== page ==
Review Summary: A disappointment is every department, the Youth kill us with fried Beat idiocy and everything teeters on stilts and stupidity. Noise without context, aimless noodling, but one good track? Sign me out.
This album is a sonic tragedy, the mythic 'bad' Sonic Youth album that had to happen sometime. Inevitable as it was, it didn't have to be this bad. Maybe it could have been just slightly worse than A Thousand Leaves or Experimental Jet Set. But such was not the case.
Certainly we could have seen this coming. The entire basis for the sonic sound of the Youth had just been destroyed back in 2000. While on tour, their gear was stolen. They attempted to soldier on with new instruments. They also recruited an auxiliary fifth member, Jim O'Rourke, here producing and lending electronics. However, the concept of the album itself, coupled with the loss of those inimitable guitars, killed this album. It is worth note that after this album, the burned Phoenix ashes of the Youth reconvened as a rather excellent neo-jam outfit. But that is a story for Bonnaroo and Murray Street.
The concept of the album seems solid enough, of course. Cover art by Burroughs. Giving back the debt they, the Youth, owe to the city and the pulse of NYC beat poets and scenesters of yesteryear. A graceful way to say goodbye as Thurston and Kim head to Jersey, yes?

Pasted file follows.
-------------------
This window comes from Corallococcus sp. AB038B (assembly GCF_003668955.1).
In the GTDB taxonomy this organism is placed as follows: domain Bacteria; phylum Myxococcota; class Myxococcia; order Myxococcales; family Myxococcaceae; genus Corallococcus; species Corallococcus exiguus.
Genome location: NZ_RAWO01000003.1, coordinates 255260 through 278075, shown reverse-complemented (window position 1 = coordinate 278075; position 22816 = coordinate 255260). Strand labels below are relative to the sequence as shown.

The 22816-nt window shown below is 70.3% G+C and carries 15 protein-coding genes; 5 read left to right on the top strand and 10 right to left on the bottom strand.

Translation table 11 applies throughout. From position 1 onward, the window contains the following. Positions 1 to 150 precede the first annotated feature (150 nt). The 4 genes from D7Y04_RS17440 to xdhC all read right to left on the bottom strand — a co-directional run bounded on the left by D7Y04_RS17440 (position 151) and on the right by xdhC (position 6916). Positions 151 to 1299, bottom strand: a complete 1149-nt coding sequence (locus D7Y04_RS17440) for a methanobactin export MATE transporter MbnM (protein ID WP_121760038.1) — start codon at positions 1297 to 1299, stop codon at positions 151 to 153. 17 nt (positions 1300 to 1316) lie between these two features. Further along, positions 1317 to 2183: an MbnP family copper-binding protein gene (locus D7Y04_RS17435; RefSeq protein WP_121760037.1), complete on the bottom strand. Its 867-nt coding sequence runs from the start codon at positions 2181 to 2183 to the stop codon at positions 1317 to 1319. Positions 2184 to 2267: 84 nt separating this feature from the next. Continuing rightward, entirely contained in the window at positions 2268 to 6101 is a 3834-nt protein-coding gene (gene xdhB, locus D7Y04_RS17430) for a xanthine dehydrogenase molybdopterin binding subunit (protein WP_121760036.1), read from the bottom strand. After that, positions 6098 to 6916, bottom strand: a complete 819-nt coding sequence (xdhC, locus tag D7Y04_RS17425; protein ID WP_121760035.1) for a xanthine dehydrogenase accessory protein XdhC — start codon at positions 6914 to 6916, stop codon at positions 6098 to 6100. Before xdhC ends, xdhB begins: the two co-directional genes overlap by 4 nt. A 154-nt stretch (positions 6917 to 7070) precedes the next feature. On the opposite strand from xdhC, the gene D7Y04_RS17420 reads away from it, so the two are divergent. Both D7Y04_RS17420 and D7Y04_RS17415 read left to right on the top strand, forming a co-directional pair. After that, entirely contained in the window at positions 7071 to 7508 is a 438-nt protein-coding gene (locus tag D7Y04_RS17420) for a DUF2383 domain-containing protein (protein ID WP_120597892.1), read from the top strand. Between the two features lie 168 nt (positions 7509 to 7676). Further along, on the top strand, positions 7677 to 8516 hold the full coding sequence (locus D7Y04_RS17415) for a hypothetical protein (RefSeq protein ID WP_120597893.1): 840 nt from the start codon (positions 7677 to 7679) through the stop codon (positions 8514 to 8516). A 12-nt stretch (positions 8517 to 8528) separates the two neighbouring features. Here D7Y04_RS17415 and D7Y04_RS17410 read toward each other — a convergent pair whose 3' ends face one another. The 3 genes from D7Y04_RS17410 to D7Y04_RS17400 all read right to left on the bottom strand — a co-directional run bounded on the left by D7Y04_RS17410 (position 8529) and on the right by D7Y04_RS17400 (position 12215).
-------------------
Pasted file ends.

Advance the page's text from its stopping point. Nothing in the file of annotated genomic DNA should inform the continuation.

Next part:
What follows is a generally boring, embarrassing, powerfully dissappointing album of mistakes and regret. From awkward beat lyrics to simply awful Kim songs, this album overflows with horrid words, phrases, and vocals. What saves it from the absolute pit of nothingness, then? Only one track, the title track. Lee Ranaldo puts forth the only worthwhile performance here, with a sincere tribute to beat influence and his own brand of poetry. Here, NYC Ghosts and Flowers revels in noise and bliss that might just offer salvation for this turgid mess. However, nothing comes of its spacious beauty and wondrous melodies. The previous songs aren't mystically saved from mediocrity, and the proceeding "Lightnin'" turns out as abortive and worthless as the rest.
With the exception of the title track, the songs here are dissonant without being interesting, awkward lyrically, and just plain stupid at the very bottom. Overlong or too short, no track lasts its length, either stretching into boredom or ending without fulfilling any potential. The cancelled single, "Nevermind", has to contain the worst lyrics ever penned by the Youth, who have never been incredibly adept lyricists by any means. When a children's insipid rhyme becomes a chorus, you know you're dealing with the absolute lyrical nadir of any band. While some moments can crop up here and there, it's clear that they've done better work on every other album they've had.
So with Jim O'Rourke's vestigial laptop twiddles, Thurston's stilted ruminations, Kim's horrendous lyrics, and Lee salvaging only a single track, there's nothing much here. It really is only a ghost, a flower wilting and dying in the city streets.